ICAMS / Interdisciplinary Centre for Advanced Materials Simulation


Using advanced ingot metallurgy to contribute to a better understanding of NiTi shape-memory alloys

Date: 07.05.2013
Time: 09:40 a.m.
Place: ICAMS² 2013, International Colloquium on Advanced Materials Simulation, Bochum, Germany

Jan Frenzel
Gunther Eggeler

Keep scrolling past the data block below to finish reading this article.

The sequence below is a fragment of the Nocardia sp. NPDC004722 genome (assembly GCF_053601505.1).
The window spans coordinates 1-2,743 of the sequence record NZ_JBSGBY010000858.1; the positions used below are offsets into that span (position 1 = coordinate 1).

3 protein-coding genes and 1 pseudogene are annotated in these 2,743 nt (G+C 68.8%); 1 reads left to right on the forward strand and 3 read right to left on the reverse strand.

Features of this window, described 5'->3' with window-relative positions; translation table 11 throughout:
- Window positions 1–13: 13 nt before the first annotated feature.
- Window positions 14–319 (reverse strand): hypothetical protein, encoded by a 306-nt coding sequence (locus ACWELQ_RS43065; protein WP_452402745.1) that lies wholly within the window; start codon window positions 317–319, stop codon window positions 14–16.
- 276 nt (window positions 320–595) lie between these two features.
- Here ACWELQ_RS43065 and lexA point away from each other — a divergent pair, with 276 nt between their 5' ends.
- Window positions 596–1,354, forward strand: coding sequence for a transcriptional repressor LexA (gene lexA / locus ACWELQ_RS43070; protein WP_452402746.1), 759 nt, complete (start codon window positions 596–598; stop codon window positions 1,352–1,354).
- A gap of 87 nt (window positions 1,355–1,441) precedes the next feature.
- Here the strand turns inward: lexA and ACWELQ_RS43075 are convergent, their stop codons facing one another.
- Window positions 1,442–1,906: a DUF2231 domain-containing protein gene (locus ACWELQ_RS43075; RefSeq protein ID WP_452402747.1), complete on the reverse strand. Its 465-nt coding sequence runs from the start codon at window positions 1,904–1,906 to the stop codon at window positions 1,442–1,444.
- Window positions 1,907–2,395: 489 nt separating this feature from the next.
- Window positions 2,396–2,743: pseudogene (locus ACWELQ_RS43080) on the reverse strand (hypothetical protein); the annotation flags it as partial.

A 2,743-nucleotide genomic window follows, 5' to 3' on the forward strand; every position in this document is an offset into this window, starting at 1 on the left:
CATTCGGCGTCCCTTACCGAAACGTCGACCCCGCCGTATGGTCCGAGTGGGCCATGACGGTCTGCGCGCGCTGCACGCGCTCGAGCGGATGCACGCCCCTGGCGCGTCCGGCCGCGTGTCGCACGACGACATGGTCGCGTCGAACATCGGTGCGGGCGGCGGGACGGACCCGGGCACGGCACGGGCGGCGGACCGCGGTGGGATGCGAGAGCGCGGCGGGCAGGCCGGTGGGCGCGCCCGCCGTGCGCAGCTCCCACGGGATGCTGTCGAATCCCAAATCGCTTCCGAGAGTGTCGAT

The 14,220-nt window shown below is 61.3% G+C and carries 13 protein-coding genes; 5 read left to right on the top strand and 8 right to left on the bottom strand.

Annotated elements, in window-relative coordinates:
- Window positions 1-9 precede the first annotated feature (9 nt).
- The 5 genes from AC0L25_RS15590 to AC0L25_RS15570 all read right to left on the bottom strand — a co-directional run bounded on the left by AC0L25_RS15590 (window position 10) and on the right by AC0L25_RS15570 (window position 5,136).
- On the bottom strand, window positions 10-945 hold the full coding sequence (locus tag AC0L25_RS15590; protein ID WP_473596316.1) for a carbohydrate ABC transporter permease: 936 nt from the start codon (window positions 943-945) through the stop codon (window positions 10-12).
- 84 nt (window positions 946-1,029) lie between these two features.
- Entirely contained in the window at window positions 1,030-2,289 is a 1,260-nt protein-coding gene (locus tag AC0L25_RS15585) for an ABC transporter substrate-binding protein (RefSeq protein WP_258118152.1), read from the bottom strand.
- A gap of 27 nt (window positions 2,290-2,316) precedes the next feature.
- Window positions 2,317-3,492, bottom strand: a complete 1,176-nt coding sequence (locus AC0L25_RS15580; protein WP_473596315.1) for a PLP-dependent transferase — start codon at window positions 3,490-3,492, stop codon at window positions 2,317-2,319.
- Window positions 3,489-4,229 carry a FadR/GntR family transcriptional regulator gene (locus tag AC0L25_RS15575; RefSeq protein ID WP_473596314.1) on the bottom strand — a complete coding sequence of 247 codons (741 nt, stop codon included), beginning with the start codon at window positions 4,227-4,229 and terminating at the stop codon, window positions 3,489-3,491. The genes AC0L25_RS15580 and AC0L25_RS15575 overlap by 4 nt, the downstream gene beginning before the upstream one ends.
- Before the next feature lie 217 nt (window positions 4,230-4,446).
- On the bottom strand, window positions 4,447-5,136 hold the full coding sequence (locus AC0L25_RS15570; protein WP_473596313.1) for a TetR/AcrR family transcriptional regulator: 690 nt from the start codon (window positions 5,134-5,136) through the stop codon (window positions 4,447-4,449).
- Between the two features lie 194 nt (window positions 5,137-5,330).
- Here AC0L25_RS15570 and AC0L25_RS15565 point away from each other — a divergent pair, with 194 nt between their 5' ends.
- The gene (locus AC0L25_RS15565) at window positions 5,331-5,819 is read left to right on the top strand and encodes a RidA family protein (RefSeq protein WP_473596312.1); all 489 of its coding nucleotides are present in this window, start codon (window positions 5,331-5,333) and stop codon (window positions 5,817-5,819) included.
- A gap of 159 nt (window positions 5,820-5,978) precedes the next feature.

In the present work, we demonstrate how advanced ingot metallurgy can contribute to a better understanding of functional and structural properties of NiTi shape memory alloys (SMAs). In the first part of our work, we investigate the effect of Ni-concentration on the martensitic transformation. NiTi ingots with precisely controlled compositions were produced through an optimized arc melting procedure. It was found that increasing Ni-concentrations are associated with decreasing transformation temperatures. As a striking new result, the Ni-content also affects the hysteresis width of NiTi SMAs. This observation can be rationalized on the Ball and James theory; a higher Ni-concentration is associated with a better crystallographic compatibility between the high and the low temperature phase, and thus with a lower nucleation barrier for the martensitic transformation. In the second part ofthe present work, we investigate how impurities (small oxygen and carbon levels) affect fatigue lives of pseudoelastic NiTi SMAs. The presence of oxygen and carbon in NiTi results in the formation of oxides and carbides. NiTi SMA wires with different oxygen and carbon levels, but very similar microstructures and functional/mechanical properties were prepared through arc melting, rolling and wire drawing in combination with different heat treatments. Fatigue experiments were performed using a self-designed bending rotation fatigue test rig. It was observed that inclusions, which are associated with small voids, represent critical defects that facilitate crack initiation. However, a reversible stress-induced martensitic transformation can reduce mechanical stresses, which is beneficial for fatigue lives.

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